2 Vocabulary: Familiarity with these terms and concepts will enhance students experience in the activity Acceleration: The rate at which an object changes its velocity. Energy: The ability to do work. Appears in many forms, all of which are either kinetic or potential. Force: A push or a pull. An influence on a body or system, causing or tending to cause a change in movement or shape. Gravitational Potential Energy: Potential energy due to elevated position. Note: This only depends on vertical displacement and not the path taken to get it there. This value is always relative to some reference level. Inertia: The tendency of matter to remain at rest if at rest, or if moving, to keep moving in the same direction, unless affected by an outside (or unbalanced) force. Kinetic Energy (KE): Energy of motion. Includes heat, sound, and light (motion of molecules). Mass: The amount of matter that is contained by an object. Momentum: The quantity of motion of a moving object, equal to the product of its mass and its velocity. Newton s Law of Momentum Conservation: The amount of momentum remains constant momentum is neither created nor destroyed, but only changed through the action of forces. Newton s law of Conservation of Energy: Energy cannot be created or destroyed; it may be transformed from one form into another, or transferred from one place to another, but the total amount of energy never changes. Newton s Laws of Motion: o 1 st Law (Law of Inertia): An object at rest tends to stay at rest and an object in motion tends to stay in motion with the same speed and in the same direction unless acted upon by an unbalanced force. o 2 nd Law: When an unbalanced force acts on a body, it is accelerated in the direction of the force; the magnitude of the acceleration is directly proportional to the force and inversely proportional to the mass of the body F=ma. o 3 rd Law: Forces always occur in pairs. If object A exerts a force, F, on object B exerts an equal and opposite force, -F, on object A. Or Every action has an equal and opposite reaction. Potential Energy (PE): Energy of position; energy that is stored and held in readiness. Includes chemical energy, such as fossil fuels, electrical batteries, and food we eat. Speed: How fast an object is moving. The distance traveled over time. Terminal Velocity: The velocity attained by an object wherein the resistive forces counterbalance the driving forces, so motion is without acceleration. Velocity: The speed of something in a given direction. Resources: PhET Interactive Simulations: Administered by the University of Colorado Boulder, the website provides a variety of interactive simulations for science and math. It includes simulations dealing with motion, energy, power, and work. https://phet.colorado.edu Liquid Body Armor: A facilitation guide provided by NISE Network on how nanotechnology is being used to create new types of protective fabrics. It includes an experiment/demonstration utilizing Oobleck to demonstrate the techniques scientists utilize when creating protective, lightweight, and flexible fabrics. NASA Spacesuits: Two websites provide an interactive guide to NASA spacesuits. They discusses the mission objectives and the design considerations for each suit. and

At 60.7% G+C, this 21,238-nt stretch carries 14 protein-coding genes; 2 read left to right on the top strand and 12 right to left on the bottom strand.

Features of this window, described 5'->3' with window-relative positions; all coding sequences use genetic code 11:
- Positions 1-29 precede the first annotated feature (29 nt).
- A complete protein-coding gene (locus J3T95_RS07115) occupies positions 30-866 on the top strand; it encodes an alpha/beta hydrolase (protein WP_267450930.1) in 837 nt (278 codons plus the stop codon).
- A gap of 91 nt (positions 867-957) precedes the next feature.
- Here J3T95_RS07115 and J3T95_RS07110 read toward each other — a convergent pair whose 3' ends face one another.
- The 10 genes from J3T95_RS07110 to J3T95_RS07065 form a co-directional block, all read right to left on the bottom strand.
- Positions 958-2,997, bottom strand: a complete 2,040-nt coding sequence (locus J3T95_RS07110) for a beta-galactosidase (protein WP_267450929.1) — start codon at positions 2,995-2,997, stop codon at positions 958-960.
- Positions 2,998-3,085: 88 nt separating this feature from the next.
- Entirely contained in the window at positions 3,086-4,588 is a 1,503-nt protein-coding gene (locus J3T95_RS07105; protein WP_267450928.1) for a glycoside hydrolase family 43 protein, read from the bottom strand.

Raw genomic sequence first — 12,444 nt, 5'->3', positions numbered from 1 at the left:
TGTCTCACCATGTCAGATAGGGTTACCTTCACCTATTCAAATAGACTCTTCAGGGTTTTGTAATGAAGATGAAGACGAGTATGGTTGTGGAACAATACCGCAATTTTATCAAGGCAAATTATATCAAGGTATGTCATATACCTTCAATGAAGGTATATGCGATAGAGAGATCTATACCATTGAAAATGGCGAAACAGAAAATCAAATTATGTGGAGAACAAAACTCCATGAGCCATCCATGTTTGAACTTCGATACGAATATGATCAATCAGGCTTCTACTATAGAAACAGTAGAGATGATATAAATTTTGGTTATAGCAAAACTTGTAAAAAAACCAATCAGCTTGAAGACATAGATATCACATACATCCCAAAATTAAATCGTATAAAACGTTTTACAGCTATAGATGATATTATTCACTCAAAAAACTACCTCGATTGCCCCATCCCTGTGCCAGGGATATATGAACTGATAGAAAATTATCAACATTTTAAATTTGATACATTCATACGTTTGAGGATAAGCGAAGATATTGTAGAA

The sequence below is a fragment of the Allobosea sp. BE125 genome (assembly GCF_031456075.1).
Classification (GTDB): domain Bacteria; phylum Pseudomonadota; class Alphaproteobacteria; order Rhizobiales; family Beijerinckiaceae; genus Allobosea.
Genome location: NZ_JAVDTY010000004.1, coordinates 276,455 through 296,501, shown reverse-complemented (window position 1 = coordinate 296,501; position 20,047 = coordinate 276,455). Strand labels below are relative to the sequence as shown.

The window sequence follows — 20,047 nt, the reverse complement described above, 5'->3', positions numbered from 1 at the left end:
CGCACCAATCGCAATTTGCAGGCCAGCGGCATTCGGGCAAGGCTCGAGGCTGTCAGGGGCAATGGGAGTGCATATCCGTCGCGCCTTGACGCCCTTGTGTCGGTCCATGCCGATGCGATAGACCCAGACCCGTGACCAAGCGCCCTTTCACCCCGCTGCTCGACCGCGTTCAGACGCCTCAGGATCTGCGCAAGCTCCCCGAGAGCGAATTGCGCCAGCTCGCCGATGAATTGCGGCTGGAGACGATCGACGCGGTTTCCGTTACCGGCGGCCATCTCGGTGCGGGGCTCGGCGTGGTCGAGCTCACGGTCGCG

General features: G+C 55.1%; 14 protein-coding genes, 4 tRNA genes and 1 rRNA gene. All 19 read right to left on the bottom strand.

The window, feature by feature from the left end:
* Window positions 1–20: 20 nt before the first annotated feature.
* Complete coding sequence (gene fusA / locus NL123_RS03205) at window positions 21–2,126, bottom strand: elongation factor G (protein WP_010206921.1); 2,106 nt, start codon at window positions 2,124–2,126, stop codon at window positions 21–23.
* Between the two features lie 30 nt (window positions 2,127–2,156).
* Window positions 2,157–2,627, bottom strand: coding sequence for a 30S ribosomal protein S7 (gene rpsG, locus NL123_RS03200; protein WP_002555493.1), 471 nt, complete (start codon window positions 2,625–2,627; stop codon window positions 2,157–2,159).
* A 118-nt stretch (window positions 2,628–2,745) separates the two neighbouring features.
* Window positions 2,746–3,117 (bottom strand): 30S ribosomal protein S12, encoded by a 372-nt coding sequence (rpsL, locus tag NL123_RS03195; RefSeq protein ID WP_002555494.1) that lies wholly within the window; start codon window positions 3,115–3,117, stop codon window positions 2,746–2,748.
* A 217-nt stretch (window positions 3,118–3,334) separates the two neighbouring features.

3 Using Science to Provide Impact Protection for Mobile Devices: An article on Geek Dad that covers information about the development of impact-protective materials by Tech 12. Design Challenge Process: The Design Challenge Process is designed so students reinforce their science, mathematics, social studies, and language arts content knowledge, through an open-ended process that results in an original, team-driven solution. Students are expected to take responsibility for assessing their own progress and incorporate peer feedback as they conceptualize and redesign their projects. The process consists of three interconnected steps: Conceptualize Identify problem, materials, and constraints Brainstorm ideas and possible solutions Construct and Test Select a solution Design and construct Prototype Redesign or modify Retest Acquire Knowledge Research Share solutions Reflect and discuss Through the try, fail, learn approach, students develop the skills and habits of mind of Silicon Valley innovators: creativity, problem solving, design, collaboration, leadership, risk-taking, perseverance, and learning from failure. Materials: Materials can be limiting or inspirational to students! Have a wide variety of materials to promote a diversity of solutions. Recycled items are really useful: old mouse pads, wood scraps, boxes, cardboard tubes, strawberry baskets, etc. Team Materials (2-3 Engineers): Rubber bands String Elastic Plastic grocery bags/ trash bags Tissue paper Aluminum foil Netting Cellophane Paper towels Newspaper/phone book pages Wax paper Scissors Paper grocery bags Testing Supplies: 7ft or longer piece of PVC pipe Large Nail that is able to fall down the PVC pipe Inflated balloons/water balloons